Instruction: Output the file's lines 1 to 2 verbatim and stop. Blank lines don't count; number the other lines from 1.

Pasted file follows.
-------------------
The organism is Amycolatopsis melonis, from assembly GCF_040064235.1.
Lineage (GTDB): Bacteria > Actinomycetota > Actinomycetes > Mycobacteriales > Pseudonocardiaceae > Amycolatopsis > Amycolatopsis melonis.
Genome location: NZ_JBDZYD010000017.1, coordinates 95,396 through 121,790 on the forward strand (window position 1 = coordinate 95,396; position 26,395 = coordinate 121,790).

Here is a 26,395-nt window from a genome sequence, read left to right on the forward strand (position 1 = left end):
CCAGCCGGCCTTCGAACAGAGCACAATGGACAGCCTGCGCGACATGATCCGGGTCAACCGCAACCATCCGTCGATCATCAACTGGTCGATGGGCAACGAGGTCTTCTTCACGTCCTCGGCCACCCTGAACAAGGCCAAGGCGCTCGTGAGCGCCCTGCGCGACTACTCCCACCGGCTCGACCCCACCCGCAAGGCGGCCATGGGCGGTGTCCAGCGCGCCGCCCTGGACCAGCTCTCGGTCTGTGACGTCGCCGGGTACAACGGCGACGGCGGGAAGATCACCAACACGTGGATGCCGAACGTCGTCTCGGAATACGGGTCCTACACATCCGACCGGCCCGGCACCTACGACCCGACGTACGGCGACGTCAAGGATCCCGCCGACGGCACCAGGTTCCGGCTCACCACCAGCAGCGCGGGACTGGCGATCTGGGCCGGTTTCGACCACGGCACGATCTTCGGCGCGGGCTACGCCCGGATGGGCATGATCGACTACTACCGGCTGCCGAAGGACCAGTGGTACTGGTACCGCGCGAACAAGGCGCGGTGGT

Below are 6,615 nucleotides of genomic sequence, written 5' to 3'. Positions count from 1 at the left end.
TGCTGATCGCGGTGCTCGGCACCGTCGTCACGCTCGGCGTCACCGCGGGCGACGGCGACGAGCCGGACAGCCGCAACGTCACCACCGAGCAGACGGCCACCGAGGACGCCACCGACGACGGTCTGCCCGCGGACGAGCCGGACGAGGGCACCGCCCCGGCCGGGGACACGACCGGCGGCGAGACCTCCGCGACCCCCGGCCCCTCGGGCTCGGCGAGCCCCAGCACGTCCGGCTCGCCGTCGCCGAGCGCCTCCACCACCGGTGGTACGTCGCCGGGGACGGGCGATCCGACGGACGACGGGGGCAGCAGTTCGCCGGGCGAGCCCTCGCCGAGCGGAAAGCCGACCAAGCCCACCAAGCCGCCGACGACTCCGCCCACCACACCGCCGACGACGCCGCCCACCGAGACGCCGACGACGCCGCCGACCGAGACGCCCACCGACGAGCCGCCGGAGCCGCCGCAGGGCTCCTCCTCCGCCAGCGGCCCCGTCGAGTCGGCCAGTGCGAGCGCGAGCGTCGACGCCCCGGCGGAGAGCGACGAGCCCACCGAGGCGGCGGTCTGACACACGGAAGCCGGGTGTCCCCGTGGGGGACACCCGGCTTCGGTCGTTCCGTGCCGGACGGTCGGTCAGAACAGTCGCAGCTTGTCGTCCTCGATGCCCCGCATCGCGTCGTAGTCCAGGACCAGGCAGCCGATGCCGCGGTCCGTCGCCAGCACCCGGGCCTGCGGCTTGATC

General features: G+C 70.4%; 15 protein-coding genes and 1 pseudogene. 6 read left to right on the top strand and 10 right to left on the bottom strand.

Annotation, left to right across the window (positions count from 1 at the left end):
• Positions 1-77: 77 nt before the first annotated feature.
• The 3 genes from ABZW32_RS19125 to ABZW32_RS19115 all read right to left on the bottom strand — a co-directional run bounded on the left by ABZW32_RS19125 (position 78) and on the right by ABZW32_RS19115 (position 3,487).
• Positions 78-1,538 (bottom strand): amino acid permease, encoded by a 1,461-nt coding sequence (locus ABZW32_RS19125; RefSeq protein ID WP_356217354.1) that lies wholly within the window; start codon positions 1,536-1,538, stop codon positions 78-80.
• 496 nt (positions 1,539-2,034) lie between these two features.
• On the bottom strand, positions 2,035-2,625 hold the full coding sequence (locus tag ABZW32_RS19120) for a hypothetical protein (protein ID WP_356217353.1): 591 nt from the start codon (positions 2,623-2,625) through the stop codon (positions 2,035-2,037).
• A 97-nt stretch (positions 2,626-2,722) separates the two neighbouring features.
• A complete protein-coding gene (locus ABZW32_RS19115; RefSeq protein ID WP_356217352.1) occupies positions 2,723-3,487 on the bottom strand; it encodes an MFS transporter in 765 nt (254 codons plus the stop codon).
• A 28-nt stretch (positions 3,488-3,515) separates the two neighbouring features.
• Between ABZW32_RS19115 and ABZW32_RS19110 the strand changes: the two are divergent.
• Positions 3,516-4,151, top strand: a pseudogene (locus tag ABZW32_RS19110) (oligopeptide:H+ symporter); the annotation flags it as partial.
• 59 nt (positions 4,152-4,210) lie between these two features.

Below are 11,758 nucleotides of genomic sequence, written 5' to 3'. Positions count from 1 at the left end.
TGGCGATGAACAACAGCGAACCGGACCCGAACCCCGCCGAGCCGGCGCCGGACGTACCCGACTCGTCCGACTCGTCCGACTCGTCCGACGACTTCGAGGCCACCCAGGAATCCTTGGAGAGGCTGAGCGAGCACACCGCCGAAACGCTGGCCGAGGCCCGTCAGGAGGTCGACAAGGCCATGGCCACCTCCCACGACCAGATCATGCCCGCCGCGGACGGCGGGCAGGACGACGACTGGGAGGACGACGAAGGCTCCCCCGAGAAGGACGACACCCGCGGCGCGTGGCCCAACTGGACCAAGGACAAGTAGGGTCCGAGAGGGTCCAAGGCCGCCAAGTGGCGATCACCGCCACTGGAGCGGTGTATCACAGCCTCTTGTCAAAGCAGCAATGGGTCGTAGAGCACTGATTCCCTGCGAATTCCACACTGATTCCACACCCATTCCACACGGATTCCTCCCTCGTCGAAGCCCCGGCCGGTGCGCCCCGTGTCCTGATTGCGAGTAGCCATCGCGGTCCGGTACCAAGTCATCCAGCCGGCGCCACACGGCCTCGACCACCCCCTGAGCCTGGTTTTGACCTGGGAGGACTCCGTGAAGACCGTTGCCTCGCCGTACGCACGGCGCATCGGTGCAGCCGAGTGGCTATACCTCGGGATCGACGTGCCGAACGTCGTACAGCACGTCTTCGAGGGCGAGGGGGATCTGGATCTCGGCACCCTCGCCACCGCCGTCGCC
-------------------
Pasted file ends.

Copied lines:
The organism is Amycolatopsis melonis, from assembly GCF_040064235.1.
Lineage (GTDB): Bacteria > Actinomycetota > Actinomycetes > Mycobacteriales > Pseudonocardiaceae > Amycolatopsis > Amycolatopsis melonis.